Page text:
Two Everett police officers and a former officer — all ethnic minorities — have filed a lawsuit in U.S. District Court alleging they were discriminated against based on their ethnicities and denied promotions.
The attorney for Officer Sherman Mah, Sgt. Richard Wolfington and Sgt. Manuel Garcia filed a lawsuit yesterday against the city, Police Chief Katherine Atwood and Capt. David Fudge.
The three cases are similar, alleging that the department failed to advance them and promoted less-qualified whites over them, said their attorney, Victoria Vreeland.
The claim alleges the department, and Atwood and Fudge in particular, created a hostile work environment, caused the plaintiffs emotional distress and discriminated against them.
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The city issued a statement saying the plaintiffs’ allegations were investigated and “were without merit.’’
Garcia, who was born in Mexico and is a naturalized citizen, was hired in 1988 and, according to the lawsuit, was the first Hispanic and bilingual officer on the force. In November 2010, Garcia sought a promotion to lieutenant and was ranked first on the promotional list but was passed over for a white male who ranked third, the suit alleges. By March 2011, Garcia was promoted to lieutenant and was placed under the supervision of Fudge who, according to the complaint, treated him unlike how he treated others, put extreme pressure on him and created unfair expectations.
The complaint alleges that Fudge gave Garcia poor performance evaluations based on incidents that occurred before his promotion and exaggerated incidents to bolster the poor evaluation. When Garcia complained to supervisors that he was being unfairly treated, Fudge placed him on a performance-development plan instead of transferring him to another supervisor or having the probationary period extended, opportunities afforded to Caucasian lieutenants, the complaint says.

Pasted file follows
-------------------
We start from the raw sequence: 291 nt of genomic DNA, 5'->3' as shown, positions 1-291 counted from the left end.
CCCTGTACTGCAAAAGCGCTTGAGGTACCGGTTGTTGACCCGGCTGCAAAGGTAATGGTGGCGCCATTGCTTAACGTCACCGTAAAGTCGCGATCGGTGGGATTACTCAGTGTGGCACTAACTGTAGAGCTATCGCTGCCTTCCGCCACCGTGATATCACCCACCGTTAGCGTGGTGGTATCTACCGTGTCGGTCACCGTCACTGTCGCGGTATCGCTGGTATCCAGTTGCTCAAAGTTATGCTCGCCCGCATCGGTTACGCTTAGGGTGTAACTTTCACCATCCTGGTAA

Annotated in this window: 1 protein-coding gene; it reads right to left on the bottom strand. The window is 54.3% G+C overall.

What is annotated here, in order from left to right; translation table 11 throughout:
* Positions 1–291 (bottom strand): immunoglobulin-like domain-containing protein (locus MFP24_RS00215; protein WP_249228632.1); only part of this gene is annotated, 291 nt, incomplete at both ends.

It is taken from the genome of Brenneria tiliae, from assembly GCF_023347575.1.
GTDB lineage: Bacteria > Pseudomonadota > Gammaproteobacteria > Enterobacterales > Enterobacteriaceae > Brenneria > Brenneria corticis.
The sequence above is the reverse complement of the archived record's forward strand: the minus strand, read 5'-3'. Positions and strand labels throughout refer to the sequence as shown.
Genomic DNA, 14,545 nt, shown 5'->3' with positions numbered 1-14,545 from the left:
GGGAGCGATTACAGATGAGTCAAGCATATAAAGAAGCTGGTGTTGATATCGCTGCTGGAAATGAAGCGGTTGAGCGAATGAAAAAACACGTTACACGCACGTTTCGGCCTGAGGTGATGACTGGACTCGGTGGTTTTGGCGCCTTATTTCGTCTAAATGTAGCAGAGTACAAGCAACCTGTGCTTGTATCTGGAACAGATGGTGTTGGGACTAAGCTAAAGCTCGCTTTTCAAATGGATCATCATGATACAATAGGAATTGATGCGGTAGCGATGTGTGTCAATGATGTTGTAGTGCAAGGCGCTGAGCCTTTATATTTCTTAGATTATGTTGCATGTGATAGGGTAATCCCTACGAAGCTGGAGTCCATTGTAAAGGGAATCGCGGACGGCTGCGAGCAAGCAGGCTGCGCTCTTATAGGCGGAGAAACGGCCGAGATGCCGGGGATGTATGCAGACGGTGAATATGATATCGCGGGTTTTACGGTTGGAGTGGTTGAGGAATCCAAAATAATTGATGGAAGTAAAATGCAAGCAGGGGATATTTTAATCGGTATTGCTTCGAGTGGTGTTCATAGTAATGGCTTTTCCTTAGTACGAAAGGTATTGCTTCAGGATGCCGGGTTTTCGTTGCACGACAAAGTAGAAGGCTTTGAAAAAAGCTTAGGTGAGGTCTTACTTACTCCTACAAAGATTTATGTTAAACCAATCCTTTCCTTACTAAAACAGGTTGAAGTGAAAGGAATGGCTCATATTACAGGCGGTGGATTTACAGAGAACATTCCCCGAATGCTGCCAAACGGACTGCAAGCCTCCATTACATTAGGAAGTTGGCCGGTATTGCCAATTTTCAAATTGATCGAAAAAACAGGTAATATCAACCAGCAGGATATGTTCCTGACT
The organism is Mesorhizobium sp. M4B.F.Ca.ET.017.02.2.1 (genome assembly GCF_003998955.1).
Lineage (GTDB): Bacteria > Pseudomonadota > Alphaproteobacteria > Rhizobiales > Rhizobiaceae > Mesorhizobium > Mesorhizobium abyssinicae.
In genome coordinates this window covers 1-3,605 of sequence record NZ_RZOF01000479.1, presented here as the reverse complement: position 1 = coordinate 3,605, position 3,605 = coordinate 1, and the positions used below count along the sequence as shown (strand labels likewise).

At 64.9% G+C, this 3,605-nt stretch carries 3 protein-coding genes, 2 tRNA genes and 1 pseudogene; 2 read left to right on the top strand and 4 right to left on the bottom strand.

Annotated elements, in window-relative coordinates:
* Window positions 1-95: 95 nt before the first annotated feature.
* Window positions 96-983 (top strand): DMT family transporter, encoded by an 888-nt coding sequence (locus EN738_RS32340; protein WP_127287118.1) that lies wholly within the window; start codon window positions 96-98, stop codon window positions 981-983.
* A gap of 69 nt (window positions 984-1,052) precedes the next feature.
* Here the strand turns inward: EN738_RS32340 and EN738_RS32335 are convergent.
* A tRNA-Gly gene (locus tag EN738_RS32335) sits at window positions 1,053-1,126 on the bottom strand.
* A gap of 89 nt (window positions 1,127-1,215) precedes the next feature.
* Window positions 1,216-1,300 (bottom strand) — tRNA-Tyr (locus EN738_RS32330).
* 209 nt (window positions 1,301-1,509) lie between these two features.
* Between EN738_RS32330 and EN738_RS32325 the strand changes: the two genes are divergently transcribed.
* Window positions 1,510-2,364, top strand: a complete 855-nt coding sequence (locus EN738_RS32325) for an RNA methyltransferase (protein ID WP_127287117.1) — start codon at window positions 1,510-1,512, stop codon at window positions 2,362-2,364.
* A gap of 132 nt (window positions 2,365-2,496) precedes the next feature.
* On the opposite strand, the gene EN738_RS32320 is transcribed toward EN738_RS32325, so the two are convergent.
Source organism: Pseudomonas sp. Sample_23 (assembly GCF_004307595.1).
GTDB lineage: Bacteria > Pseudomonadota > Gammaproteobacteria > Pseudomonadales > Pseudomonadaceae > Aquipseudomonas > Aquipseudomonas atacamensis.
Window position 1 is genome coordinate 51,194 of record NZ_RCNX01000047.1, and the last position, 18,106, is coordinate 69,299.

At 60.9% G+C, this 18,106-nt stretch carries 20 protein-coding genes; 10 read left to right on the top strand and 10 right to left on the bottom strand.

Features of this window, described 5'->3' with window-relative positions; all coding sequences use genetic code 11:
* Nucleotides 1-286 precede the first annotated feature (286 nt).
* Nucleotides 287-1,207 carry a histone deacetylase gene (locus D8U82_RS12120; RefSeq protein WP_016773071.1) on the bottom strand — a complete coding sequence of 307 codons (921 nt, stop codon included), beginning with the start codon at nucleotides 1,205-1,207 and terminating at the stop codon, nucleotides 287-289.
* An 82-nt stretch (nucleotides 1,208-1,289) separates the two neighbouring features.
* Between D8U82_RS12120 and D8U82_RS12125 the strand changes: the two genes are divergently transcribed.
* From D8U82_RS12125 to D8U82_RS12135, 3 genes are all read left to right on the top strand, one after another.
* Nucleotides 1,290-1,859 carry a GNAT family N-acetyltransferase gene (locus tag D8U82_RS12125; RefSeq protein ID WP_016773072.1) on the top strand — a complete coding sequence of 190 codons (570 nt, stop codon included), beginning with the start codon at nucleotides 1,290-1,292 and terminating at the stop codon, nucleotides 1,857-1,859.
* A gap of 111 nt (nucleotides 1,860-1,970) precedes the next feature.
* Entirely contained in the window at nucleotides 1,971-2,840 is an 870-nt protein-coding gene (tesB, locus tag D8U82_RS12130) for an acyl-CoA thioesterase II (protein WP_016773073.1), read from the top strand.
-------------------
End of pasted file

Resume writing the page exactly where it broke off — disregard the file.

Ultimately, Garcia was returned to his rank of sergeant, the only occurrence in 20 years where an officer was returned to the same rank after the probation expired, according to the complaint.
In September 2010, Mah, who was hired by the department in 1995 and is Asian- American, sought a promotion to sergeant. At that time, he ranked second on the promotional list and a white female was promoted. In three subsequent attempts at a promotion, he was skipped over for white males who ranked first, fourth and fifth on the eligibility list. Mah complained to the city’s human-resources department, which took no action, according to the complaint. He later asked Fudge to appoint him sergeant, and Fudge and Atwood declined, instead promoting a white male who had failed the promotional test, the complaint alleges.
Mah asked for a promotion again in May 2012, and at that time Atwood instead promoted a candidate who scored the lowest on the promotional testing list, the complaint alleges.
Wolfington was hired in 1993 and sought a promotion as a lieutenant in 2010, ranking fourth on the list. Shortly after the test, he confronted Fudge and his superiors, saying he believed Fudge had an “inappropriate relationship with a subordinate female officer and that there appeared to be sexual harassment occurring,’’ according to the complaint.
Wolfington, who is Native American, said in the complaint that at an Everett police retirement party, Fudge allegedly was drinking alcohol while he was the on-duty officer — a violation of department policy.
When Wolfington confronted Fudge about his condition, the complaint says, Fudge became angry. Afterward, the complaint alleges, Fudge began treating Wolfington in a hostile and retaliatory manner, over-scrutinizing his work, skipping over him for promotions and eventually causing him so much stress and ill health he was forced to quit his job.
The plaintiffs are seeking damages and attorney fees.
Nancy Bartley: email@example.com or 206-464-8522